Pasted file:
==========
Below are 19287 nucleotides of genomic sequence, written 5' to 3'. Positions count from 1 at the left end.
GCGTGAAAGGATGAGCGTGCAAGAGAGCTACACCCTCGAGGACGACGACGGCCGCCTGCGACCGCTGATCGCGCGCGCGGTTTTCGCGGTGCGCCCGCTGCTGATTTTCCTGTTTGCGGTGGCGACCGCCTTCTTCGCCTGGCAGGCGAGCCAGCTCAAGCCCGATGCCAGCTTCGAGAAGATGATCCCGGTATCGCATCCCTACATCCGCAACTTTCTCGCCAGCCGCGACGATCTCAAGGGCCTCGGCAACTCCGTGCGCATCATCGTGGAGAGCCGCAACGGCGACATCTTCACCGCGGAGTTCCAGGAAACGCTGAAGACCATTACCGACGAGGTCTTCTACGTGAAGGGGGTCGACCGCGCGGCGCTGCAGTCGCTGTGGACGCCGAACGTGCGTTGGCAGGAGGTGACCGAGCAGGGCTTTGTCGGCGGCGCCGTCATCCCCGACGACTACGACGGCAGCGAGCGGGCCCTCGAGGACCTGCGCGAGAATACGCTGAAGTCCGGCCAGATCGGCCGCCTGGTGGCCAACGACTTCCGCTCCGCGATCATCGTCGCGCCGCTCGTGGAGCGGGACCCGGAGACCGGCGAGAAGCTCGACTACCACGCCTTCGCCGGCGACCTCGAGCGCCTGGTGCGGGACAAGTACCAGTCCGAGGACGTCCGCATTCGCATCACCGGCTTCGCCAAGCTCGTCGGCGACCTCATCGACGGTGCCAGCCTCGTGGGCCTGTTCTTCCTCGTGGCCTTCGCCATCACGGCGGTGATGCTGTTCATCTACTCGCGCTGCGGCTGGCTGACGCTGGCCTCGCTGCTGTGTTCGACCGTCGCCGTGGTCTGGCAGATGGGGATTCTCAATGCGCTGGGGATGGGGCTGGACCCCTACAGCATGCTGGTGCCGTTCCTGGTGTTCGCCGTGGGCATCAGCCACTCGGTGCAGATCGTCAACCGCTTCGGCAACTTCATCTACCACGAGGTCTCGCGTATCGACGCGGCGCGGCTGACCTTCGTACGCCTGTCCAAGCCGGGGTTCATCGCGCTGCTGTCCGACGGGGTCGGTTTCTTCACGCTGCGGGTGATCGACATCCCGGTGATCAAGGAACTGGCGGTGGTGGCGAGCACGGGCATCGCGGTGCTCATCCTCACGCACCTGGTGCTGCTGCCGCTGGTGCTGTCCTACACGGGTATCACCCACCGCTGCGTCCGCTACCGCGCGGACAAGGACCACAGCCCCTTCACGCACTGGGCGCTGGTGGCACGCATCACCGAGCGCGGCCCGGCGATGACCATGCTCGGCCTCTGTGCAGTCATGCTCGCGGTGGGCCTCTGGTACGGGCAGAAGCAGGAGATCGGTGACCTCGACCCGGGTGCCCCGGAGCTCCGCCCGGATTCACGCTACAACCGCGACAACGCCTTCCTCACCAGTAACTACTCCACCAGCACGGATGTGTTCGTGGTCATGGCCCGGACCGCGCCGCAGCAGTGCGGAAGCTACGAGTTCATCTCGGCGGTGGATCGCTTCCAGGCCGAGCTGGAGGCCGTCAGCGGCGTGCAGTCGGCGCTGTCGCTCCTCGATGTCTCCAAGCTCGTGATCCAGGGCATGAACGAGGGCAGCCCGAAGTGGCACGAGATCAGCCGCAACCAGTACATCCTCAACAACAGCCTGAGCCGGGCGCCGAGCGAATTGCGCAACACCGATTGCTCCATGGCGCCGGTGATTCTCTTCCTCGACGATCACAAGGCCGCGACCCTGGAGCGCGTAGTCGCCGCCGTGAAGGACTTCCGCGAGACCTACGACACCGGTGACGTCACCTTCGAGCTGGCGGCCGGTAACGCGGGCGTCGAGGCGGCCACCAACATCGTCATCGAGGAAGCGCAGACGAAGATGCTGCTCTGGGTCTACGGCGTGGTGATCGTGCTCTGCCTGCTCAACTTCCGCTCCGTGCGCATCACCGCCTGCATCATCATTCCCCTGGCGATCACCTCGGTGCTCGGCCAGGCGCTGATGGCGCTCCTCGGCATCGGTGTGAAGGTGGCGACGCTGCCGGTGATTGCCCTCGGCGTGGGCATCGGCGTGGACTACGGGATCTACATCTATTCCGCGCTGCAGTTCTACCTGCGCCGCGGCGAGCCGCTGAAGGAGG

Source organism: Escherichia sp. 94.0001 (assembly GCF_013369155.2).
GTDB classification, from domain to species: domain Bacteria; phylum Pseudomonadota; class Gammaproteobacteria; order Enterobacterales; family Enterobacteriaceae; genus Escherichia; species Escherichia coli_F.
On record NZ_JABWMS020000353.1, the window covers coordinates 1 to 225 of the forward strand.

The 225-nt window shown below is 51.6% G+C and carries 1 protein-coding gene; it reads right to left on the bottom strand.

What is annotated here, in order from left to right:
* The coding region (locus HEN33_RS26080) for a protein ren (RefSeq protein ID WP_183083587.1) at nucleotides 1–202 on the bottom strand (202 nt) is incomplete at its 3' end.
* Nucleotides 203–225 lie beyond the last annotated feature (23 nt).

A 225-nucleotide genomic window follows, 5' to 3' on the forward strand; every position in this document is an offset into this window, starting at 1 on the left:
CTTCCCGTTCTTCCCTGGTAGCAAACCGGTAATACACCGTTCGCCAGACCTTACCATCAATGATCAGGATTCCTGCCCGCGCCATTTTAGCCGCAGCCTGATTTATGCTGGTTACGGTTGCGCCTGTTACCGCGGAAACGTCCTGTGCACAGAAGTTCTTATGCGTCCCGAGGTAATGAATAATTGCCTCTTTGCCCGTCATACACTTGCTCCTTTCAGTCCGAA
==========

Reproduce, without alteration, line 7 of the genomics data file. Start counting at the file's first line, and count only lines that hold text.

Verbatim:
What is annotated here, in order from left to right: